Just a wholesome anime about choosing family above all else.


Nahcep t1_iw4ehsb wrote

I still adore it for the sheer balls on everyone involved to make that scene as explicit as they could get away with

It's generally mid, but the ending of ep 11/start of ep 12 will always be legendary


Simekit t1_iw27609 wrote

Did you achieved to retrieve data from MAL using their api ? I am willing to work with anime data but I am looking for recent ones (like incoming anime of next season) and can't find a way to make it.

Nice visualisation btw, personnaly when I am adding images I like to add a thin layout around them, usally using the color of their categories (for me it looks cleaner like that)


Simekit t1_iw27qoi wrote

And for the 2nb graph why did you use "favorites" + "score_by" instead of "members" which represent the number of people who add the anime in their MAL (and which is used to rank anime by "popularity") ?


Smooth_Trifle7561 OP t1_iw2bqkk wrote

Spent quite an amount of time cleaning the data I retrieved from Kaggle. Didn't retrieve it on my own but used what others did. Thanks for the comment!

Still improving my design skills - will look into adding a thin layout next time.

As for the 2nd graph, it was rather hard for me to decide. Initially, I titled it engagement level instead of popularity. By engagement level, I looked into the number of ratings and favourites. Perhaps, I could have factored in 'members' as well - but the effect is negligible as an anime with a high number of 'members' usually have a relatively high favourites/score_by. In that respect, you are right, using members would be less cumbersome to illustrate popularity. However, I wasn't sure how an Anime viz would do on dataisbeautiful, considering demographics, so I thought favourites and score_by would be more intuitive for everyone, without having to justify the 'members' part.

TL:dr: Agree with your points!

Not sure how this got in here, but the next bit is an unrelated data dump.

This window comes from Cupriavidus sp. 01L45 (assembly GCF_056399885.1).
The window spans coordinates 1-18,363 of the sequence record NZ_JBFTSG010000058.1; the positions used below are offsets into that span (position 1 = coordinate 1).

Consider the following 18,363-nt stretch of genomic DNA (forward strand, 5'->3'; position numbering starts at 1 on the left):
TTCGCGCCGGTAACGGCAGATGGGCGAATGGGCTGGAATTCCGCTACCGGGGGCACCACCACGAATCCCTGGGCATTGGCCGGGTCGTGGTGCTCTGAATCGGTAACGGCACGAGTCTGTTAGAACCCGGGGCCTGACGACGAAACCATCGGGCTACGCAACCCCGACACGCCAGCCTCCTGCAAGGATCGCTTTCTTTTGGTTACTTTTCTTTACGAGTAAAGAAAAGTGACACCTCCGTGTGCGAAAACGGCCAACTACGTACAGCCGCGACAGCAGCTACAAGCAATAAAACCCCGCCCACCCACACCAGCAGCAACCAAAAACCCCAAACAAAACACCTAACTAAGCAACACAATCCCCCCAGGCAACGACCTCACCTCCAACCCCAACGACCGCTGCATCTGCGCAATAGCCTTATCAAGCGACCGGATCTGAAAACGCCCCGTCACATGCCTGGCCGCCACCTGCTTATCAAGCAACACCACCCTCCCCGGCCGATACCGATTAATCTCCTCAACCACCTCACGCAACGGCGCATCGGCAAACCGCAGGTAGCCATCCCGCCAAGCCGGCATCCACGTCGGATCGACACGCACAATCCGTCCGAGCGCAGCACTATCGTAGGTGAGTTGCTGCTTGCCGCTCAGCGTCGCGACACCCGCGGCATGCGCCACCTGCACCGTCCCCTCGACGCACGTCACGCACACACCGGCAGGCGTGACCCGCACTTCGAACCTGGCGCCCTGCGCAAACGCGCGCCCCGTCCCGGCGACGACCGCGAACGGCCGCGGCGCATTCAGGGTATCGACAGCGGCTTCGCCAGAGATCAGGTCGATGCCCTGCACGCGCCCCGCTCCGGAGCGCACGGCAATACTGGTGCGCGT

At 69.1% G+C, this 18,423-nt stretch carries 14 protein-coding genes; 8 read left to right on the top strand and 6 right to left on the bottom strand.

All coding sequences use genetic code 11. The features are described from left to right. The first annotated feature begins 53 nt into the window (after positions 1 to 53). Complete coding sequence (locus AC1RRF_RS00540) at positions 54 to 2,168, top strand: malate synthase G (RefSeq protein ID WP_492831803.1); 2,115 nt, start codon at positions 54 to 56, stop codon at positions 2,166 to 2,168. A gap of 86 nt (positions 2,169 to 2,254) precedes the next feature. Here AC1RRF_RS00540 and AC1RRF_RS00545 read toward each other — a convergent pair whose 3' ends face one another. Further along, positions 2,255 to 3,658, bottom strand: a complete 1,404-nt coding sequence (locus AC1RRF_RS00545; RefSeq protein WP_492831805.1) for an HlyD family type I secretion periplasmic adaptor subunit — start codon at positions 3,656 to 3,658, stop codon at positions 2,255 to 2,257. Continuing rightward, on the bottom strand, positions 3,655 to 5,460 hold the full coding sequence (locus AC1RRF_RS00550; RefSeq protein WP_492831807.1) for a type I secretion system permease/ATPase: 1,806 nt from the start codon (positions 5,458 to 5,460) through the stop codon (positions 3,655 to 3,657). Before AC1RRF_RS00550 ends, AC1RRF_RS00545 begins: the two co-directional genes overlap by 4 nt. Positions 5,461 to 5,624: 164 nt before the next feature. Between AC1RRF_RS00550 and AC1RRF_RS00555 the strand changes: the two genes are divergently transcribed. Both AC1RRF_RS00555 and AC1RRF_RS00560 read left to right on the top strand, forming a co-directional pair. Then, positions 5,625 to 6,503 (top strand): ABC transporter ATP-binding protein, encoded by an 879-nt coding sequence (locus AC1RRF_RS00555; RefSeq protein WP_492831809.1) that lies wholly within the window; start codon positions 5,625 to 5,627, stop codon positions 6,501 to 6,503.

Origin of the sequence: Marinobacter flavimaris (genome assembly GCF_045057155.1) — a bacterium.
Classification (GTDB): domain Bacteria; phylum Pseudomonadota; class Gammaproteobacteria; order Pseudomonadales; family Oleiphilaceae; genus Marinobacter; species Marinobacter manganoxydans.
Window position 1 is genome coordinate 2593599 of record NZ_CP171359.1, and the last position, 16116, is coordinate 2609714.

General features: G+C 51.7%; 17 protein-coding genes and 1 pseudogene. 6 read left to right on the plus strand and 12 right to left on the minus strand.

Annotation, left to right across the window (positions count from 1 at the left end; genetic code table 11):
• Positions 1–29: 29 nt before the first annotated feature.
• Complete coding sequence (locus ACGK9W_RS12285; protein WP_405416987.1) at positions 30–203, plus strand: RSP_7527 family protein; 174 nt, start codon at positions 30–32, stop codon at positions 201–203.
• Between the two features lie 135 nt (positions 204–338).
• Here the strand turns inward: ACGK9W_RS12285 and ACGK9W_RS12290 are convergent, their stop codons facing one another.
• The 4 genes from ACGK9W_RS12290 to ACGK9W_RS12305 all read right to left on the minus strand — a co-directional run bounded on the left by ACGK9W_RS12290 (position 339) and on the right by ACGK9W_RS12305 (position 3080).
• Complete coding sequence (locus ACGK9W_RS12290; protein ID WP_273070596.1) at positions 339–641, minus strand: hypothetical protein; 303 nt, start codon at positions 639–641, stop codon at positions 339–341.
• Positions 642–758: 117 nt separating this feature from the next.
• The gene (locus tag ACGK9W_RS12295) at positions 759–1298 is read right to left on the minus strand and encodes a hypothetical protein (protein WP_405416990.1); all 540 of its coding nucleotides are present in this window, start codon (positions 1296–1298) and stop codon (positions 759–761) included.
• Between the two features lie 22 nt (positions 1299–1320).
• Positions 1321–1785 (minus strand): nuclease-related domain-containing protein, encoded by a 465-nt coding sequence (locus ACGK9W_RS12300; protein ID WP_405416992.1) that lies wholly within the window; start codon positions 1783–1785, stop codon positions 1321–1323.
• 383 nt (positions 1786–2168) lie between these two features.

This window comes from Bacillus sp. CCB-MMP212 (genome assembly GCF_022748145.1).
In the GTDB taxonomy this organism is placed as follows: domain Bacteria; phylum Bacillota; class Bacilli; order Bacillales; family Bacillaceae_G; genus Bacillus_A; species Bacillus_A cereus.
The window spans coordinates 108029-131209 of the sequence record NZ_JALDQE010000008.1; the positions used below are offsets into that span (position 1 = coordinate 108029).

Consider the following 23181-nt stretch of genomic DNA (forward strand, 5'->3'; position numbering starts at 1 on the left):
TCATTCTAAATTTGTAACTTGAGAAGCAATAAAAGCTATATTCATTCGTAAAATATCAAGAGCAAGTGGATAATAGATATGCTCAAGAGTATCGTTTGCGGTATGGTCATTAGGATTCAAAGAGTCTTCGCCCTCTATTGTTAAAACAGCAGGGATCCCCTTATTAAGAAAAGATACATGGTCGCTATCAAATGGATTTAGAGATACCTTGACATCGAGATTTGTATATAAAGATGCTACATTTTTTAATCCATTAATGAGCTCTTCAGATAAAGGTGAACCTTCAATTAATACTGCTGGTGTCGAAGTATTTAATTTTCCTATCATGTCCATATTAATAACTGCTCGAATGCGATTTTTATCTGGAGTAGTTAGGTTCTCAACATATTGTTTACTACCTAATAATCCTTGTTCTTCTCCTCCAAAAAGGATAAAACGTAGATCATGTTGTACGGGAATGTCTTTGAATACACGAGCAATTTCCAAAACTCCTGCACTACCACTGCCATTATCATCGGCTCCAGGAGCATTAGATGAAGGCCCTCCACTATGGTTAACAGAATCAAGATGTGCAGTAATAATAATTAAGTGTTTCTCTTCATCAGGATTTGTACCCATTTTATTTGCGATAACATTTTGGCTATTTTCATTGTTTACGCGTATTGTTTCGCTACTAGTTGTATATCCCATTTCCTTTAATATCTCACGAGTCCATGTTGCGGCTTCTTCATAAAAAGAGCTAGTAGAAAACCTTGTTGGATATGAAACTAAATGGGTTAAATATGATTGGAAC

Simekit t1_iw2k6g1 wrote

Yeah, "member" is a weird name to appoint the "views". Furthermore, with "popularity" we never know if it includes a notion of good or not. For example, Sword Art Online is one of the most-seen anime but its score is not that high (7,22) so is it "popular" or just "known"?

Maybe the term "famous" is more appropriate to designate something known+good.

So :

  • Sword Art Online is "popular" (high members and normal score)
  • Fullmetal Alchemist: Brotherhood is "famous" (high members and high score)
  • Gintama° is "good" and "unpopular" (few members but high score)

It is nearly like playing with words, but doing it in a foreign language is really hard :|

In the end, what is important is not the definition we have of these words (as data analysts) but the definition others have of these words (people who use the graph).

This comment makes no sense, sorry for the digression...


Smooth_Trifle7561 OP t1_iw24cpw wrote

Source 1 :
Source 2: Dataset -

Dataset is cleaned using Excel and TableauPrep
Illustration done using Canva. Designed inspired by TheEconomist.
Pictures from respective anime titles.


TheW83 t1_iw2ez2h wrote

The colors are a bit rough for me to differentiate. I'm not even that colorblind.


portalscience t1_iw2zclz wrote

Unfortunately MAL just says source as the original concept. While Mushoku Tensei IS originally a light novel, the anime is based on, and made to sell, the anime adaptation that had already been in print. This is probably true for a lot of items in this list, as using anime to boost manga sales is very common.


BruceGoneLoose t1_iw2rxtm wrote

I love visual novels, but due to their length they end up cutting content left and right (leading to pacing issues) when transitioning into anime, leading to an non-understandable mess. Muv Luv Alternative being this anime season's example.